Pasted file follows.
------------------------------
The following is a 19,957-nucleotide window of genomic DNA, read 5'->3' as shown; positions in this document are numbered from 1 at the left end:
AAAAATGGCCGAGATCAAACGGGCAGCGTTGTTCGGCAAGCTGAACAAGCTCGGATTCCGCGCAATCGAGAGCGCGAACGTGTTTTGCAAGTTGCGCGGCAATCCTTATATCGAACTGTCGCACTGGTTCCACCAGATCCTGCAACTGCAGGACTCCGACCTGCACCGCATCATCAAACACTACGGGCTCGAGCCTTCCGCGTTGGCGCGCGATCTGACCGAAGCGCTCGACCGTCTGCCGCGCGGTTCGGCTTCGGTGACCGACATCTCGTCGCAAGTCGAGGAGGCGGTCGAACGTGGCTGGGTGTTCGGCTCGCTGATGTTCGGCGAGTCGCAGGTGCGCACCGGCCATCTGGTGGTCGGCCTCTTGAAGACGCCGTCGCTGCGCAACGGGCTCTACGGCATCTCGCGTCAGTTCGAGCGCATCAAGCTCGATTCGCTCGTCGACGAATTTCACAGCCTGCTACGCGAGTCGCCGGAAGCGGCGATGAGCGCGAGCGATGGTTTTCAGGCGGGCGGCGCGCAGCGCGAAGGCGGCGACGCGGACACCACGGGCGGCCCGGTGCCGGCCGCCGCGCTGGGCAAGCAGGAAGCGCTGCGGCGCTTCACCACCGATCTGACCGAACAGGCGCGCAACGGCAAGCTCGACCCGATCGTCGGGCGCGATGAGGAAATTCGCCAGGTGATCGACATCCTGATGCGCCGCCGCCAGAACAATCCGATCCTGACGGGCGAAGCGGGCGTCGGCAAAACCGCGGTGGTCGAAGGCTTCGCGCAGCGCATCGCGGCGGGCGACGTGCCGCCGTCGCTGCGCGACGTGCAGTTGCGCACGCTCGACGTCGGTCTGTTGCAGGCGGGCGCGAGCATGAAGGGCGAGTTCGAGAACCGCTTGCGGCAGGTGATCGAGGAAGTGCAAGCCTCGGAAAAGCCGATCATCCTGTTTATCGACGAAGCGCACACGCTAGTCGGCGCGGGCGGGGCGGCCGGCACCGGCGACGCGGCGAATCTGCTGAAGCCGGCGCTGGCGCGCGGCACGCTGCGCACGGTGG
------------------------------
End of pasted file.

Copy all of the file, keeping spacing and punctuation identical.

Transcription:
The following is a 19,957-nucleotide window of genomic DNA, read 5'->3' as shown; positions in this document are numbered from 1 at the left end:
AAAAATGGCCGAGATCAAACGGGCAGCGTTGTTCGGCAAGCTGAACAAGCTCGGATTCCGCGCAATCGAGAGCGCGAACGTGTTTTGCAAGTTGCGCGGCAATCCTTATATCGAACTGTCGCACTGGTTCCACCAGATCCTGCAACTGCAGGACTCCGACCTGCACCGCATCATCAAACACTACGGGCTCGAGCCTTCCGCGTTGGCGCGCGATCTGACCGAAGCGCTCGACCGTCTGCCGCGCGGTTCGGCTTCGGTGACCGACATCTCGTCGCAAGTCGAGGAGGCGGTCGAACGTGGCTGGGTGTTCGGCTCGCTGATGTTCGGCGAGTCGCAGGTGCGCACCGGCCATCTGGTGGTCGGCCTCTTGAAGACGCCGTCGCTGCGCAACGGGCTCTACGGCATCTCGCGTCAGTTCGAGCGCATCAAGCTCGATTCGCTCGTCGACGAATTTCACAGCCTGCTACGCGAGTCGCCGGAAGCGGCGATGAGCGCGAGCGATGGTTTTCAGGCGGGCGGCGCGCAGCGCGAAGGCGGCGACGCGGACACCACGGGCGGCCCGGTGCCGGCCGCCGCGCTGGGCAAGCAGGAAGCGCTGCGGCGCTTCACCACCGATCTGACCGAACAGGCGCGCAACGGCAAGCTCGACCCGATCGTCGGGCGCGATGAGGAAATTCGCCAGGTGATCGACATCCTGATGCGCCGCCGCCAGAACAATCCGATCCTGACGGGCGAAGCGGGCGTCGGCAAAACCGCGGTGGTCGAAGGCTTCGCGCAGCGCATCGCGGCGGGCGACGTGCCGCCGTCGCTGCGCGACGTGCAGTTGCGCACGCTCGACGTCGGTCTGTTGCAGGCGGGCGCGAGCATGAAGGGCGAGTTCGAGAACCGCTTGCGGCAGGTGATCGAGGAAGTGCAAGCCTCGGAAAAGCCGATCATCCTGTTTATCGACGAAGCGCACACGCTAGTCGGCGCGGGCGGGGCGGCCGGCACCGGCGACGCGGCGAATCTGCTGAAGCCGGCGCTGGCGCGCGGCACGCTGCGCACGGTGG